Ingredient Spotlight: The Power of Peppermint
We all know the familiar taste and aroma of peppermint. Your first experience with it may have come in the form of toothpaste, mouthwash, chewing gum, candy canes or even peppermint patties. Yet, aside from its refreshing properties, this versatile plant also has a multitude of beneficial, healing actions for both the body and mind, making it a widely utilized herb in our Ayurvedic apothecary. You can find peppermint in a range of our products, including our Mint Pulling Oil, Hair Oil, Kapha Body Oil, Nose Oil, Anti-itch Remedy, Pitta Spritzer, Kapha Cleanser & Mask, Aromatic Neti Salt and Cool & Calm Blend Tea. Peppermint's ability to support all areas of the body and applications of self-care, makes it seem almost limitless. In this blog, we will share the history of peppermint and its most common Ayurvedic actions and usage.
A Brief History
Also known as Mentha piperita, peppermint is a perennial and a natural hybrid of spearmint and watermint that has been used since at least 1500 BC in culinary preparations and herbal remedies. Believed to have originated in Northern Africa or the Mediterranean, peppermint was revered in Egyptian culture and has even been found in tombs. It has also been documented that peppermint was used by the Romans in cooking and decoration, enjoyed in South East Asian cuisine and also utilized in traditional Asian medicine like Ayurveda.
Peppermint & Ayurveda
Ayurveda, South Asia's 5,000-year-old medical system, understands that peppermint brings balance to all 3 doshas- vata, pitta and kapha, yet it brings the greatest balance to fiery pitta and stagnant kapha. According to Ayurveda, the qualities of peppermint are subtle, light, dry and clear.
For vata, peppermint can be used as a carminative to prevent and dispel uncomfortable gas associated with excess vata dosha. Its calming aroma can relieve an overworked nervous system that is common when vata dosha goes into overdrive, causing feelings of anxiety, overwhelm, fatigue and even headaches. Additionally, peppermint can help ease abdominal pains and cramps connected with imbalanced vata.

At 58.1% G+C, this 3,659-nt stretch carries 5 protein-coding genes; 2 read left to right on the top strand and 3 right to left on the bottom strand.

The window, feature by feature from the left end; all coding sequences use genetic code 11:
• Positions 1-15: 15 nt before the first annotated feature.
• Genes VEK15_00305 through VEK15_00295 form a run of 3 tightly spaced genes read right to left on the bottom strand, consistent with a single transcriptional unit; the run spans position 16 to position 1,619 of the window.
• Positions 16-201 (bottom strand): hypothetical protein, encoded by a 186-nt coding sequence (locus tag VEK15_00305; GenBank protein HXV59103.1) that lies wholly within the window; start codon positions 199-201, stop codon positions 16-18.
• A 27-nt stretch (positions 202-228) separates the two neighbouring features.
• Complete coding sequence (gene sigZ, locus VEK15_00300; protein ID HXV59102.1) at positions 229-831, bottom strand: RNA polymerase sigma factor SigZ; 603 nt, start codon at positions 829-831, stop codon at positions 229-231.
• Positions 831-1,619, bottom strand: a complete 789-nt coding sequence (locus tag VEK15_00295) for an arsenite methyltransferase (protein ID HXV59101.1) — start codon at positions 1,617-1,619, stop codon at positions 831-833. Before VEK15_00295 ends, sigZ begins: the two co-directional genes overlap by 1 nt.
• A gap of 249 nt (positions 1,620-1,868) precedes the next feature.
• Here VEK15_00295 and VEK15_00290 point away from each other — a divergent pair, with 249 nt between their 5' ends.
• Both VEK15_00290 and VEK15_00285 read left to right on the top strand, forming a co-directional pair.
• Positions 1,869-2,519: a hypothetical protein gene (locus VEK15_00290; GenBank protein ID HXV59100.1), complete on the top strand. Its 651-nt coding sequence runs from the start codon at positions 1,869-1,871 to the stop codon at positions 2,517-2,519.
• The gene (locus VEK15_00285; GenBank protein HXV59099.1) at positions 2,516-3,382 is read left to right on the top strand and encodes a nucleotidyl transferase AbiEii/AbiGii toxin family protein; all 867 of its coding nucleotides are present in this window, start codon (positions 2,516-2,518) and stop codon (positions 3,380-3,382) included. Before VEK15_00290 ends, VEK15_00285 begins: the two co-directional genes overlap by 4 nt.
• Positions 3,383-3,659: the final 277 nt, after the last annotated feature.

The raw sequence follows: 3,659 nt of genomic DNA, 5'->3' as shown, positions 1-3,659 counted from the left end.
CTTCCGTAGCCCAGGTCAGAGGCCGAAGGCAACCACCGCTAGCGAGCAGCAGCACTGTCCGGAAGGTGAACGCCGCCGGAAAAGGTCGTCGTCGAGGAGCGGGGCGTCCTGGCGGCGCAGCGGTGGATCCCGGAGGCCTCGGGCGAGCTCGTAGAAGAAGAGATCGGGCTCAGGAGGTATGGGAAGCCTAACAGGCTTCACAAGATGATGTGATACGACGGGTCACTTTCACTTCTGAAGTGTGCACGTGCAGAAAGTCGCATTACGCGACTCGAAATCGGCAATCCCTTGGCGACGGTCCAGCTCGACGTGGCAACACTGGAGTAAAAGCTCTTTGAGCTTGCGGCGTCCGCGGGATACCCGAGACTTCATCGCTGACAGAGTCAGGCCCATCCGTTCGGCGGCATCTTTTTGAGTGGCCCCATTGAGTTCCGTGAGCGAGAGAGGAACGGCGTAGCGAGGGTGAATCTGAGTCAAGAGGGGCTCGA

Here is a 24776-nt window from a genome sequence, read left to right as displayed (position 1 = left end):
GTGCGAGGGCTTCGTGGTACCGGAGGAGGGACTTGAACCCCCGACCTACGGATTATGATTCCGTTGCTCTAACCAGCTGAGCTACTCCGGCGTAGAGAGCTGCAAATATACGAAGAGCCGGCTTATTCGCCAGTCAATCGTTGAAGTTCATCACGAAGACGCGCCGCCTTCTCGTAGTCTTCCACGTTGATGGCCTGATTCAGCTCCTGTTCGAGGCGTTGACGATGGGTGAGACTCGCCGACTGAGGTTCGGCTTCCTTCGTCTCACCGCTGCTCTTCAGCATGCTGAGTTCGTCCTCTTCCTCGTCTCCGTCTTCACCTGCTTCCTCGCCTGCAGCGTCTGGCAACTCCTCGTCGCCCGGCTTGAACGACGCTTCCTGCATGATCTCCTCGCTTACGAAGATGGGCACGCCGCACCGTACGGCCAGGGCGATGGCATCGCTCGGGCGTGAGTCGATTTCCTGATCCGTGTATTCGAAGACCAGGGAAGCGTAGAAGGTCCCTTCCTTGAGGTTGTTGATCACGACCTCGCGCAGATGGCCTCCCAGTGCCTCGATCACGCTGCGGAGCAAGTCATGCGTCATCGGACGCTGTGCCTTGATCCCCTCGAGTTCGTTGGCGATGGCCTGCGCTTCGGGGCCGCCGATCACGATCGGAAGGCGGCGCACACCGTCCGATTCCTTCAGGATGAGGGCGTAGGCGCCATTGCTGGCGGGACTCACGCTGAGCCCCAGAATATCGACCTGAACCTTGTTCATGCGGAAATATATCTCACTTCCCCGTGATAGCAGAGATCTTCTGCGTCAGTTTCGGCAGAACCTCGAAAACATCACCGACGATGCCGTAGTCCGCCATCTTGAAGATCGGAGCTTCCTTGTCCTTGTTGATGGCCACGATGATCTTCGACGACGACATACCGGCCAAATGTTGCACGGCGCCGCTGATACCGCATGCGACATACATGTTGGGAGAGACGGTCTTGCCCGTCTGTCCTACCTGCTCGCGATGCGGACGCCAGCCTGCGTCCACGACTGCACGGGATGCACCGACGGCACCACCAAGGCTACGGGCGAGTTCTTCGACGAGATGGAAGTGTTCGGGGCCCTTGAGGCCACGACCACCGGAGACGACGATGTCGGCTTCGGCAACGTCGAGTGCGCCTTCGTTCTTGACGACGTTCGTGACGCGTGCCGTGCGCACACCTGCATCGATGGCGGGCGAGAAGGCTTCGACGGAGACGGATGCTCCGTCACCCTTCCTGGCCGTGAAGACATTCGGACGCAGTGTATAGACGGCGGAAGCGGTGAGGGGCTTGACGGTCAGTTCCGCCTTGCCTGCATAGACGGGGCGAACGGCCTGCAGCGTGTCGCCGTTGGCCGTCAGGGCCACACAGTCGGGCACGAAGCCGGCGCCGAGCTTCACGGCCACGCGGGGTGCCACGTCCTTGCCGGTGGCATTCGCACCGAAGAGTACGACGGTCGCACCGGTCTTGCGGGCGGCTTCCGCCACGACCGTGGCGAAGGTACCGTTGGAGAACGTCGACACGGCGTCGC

Peppermint is considered a cooling dipana (digestive herb) in Ayurveda that gently kindles agni (digestive fire). This kind of plant ally is critical to balance pitta type digestion that can often experience excess heat in the form of hyperacidity, indigestion, loose stools and/or a voracious appetite. Peppermint soothes the stomach muscles and improves the flow of bile which aids in healthy digestion, assimilation and absorption of nutrients, including fat. Similar to vata dosha, pitta dosha also experiences relief from gas thanks to peppermint's carminative action.
Interestingly, peppermint is also considered a diaphoretic in herbal medicine, meaning it can induce sweat. Sweating is beneficial for pitta dosha as it is a natural way to release excess heat that can be trapped in the body and/or mind. In short, peppermint has a cleansing and ultimately cooling effect when used as a diaphoretic.
For the skin, peppermint powder delivers antimicrobial properties making it an effective Facial Cleanser for pitta type skin prone to blemishes and/or acne. Even more, peppermint brings a soothing, cooling quality to the skin, making it effective in expediting the healing of rashes and the itchiness associated with poison oak, ivy and sumac.
A pitta type mind can be consumed with excess heat, manifesting as anger and criticism when pitta goes out of balance. Peppermint can be used in aromatherapy to help counteract these pitta type emotions, restoring equanimity and harmony.
When kapha dosha goes into excess in the body, one can experience congestion, especially in the stomach, lungs and emotions. If this occurs, calling upon the power of peppermint is a wise choice since one of peppermint's main chemical compounds is menthol. Menthol is an excellent decongestant that can clear stagnation. This is why we chose to utilize peppermint in both our Nose Oil and Aromatic Neti Salt.
Kapha type skin and hair can also experience congestion; thus, utilizing peppermint in a Facial Cleanser, Body Oil and/or Hair Oil can help to draw out impurities. Further, peppermint is also considered a circulatory stimulant which is also key in supporting the body's detoxification process.
Thanks to its light, dry, expansive qualities, peppermint can also help uplift heavy emotions associated with kapha dosha. When paired with warming oils like grapefruit and sage, peppermint makes a welcome addition to kapha balancing aromatherapy.
For all doshas, peppermint offers a numbing and cooling effect which can be helpful in soothing toothaches and muscle pain. Also, peppermint is widely utilized in oral care products for its powerful ability to fight off oral pathogens and common bacteria that can lead to cavities and gum disease.
It's Mint to Be!
The power of peppermint can not be overstated. Its healing actions have been used in Ayurvedic herbalism throughout the centuries to address digestive, skin, oral, respiratory, nervous system and mental/emotional balance, for good reason. We honor peppermint for its intuitive healing and all of the gifts it shares with humanity, and we hope you will consider this blog post a sign that more peppermint is mint to be in your near future. This spring (kapha season) and upcoming summer (pitta season) are excellent times to utilize the beneficial properties of peppermint and connect with its energy in a new way.
Try the Powers of Peppermint in these Products
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